Two oranges plus three oranges equals five oranges. Two oranges times three oranges equals...? That just sounds malformed. One can add objects but one can't multiply them, it seems.
I suppose one could do a Cartesian product of sets, though, and say that two oranges times three oranges equals six pairs of oranges. If you're a mereological universalist, the "pairs of oranges" might be genuine though unnatural objects; otherwise, you might take them to be abstracta. So addition is either more concrete or more natural than multiplication.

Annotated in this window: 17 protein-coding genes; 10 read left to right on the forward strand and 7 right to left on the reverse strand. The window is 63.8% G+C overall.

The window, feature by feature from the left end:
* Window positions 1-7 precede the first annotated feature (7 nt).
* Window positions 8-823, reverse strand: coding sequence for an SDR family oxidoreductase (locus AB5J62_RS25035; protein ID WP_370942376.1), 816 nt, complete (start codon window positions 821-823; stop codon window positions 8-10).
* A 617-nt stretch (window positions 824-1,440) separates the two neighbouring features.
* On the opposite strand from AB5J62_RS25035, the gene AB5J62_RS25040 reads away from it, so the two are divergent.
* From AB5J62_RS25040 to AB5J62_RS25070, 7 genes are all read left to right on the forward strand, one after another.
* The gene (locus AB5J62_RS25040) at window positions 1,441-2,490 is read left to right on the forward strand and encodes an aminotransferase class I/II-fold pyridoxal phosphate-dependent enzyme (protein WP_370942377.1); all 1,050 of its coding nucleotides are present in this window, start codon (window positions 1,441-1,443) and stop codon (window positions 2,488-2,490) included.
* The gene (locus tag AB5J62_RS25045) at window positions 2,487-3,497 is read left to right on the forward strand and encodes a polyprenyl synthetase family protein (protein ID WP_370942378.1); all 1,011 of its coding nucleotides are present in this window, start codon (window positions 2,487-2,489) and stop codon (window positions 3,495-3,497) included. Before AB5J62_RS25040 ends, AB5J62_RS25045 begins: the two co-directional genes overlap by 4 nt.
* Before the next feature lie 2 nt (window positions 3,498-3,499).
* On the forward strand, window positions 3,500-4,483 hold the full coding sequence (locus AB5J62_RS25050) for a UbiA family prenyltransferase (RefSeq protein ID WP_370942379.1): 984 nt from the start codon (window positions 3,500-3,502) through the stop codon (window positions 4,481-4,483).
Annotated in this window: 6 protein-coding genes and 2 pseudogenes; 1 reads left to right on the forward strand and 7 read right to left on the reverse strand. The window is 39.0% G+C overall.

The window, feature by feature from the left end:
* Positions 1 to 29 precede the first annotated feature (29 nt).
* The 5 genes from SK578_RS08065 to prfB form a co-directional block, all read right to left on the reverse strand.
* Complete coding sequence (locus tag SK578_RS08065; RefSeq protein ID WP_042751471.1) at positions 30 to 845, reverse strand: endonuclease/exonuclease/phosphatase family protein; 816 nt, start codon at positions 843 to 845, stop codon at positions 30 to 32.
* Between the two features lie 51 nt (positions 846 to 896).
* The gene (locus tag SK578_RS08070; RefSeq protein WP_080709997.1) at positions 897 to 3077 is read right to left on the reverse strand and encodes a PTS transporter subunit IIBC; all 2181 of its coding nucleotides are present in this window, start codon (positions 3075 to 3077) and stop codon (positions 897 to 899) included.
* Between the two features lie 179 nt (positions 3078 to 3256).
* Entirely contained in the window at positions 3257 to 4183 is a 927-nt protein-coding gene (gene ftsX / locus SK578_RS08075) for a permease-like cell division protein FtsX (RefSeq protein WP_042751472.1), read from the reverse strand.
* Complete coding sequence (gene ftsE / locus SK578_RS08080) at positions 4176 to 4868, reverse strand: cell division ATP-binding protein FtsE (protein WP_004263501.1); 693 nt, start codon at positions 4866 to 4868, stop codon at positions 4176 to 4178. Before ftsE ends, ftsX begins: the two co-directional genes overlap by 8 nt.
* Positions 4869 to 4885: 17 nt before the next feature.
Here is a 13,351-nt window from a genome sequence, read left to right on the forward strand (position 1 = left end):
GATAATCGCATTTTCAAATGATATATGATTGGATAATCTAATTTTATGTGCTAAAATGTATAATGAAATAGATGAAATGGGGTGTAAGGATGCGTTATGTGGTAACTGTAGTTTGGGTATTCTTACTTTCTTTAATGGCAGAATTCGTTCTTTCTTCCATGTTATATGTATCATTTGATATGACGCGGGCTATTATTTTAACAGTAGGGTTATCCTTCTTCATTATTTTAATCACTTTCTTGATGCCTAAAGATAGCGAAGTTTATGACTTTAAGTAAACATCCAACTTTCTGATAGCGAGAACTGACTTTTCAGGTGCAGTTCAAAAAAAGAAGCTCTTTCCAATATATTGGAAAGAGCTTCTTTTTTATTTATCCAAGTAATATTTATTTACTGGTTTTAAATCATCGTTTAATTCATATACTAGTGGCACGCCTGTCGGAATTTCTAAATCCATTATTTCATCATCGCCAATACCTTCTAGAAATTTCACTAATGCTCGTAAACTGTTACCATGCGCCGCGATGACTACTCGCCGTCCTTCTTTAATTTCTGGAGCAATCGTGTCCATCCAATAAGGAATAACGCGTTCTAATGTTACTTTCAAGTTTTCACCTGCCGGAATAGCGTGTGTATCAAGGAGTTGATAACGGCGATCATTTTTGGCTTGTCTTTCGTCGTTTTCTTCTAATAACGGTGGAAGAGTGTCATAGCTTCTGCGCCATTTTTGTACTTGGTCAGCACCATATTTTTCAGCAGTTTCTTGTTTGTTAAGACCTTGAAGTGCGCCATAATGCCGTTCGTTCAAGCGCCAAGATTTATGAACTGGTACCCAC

Is there a point to these observations? Not really. They just struck me.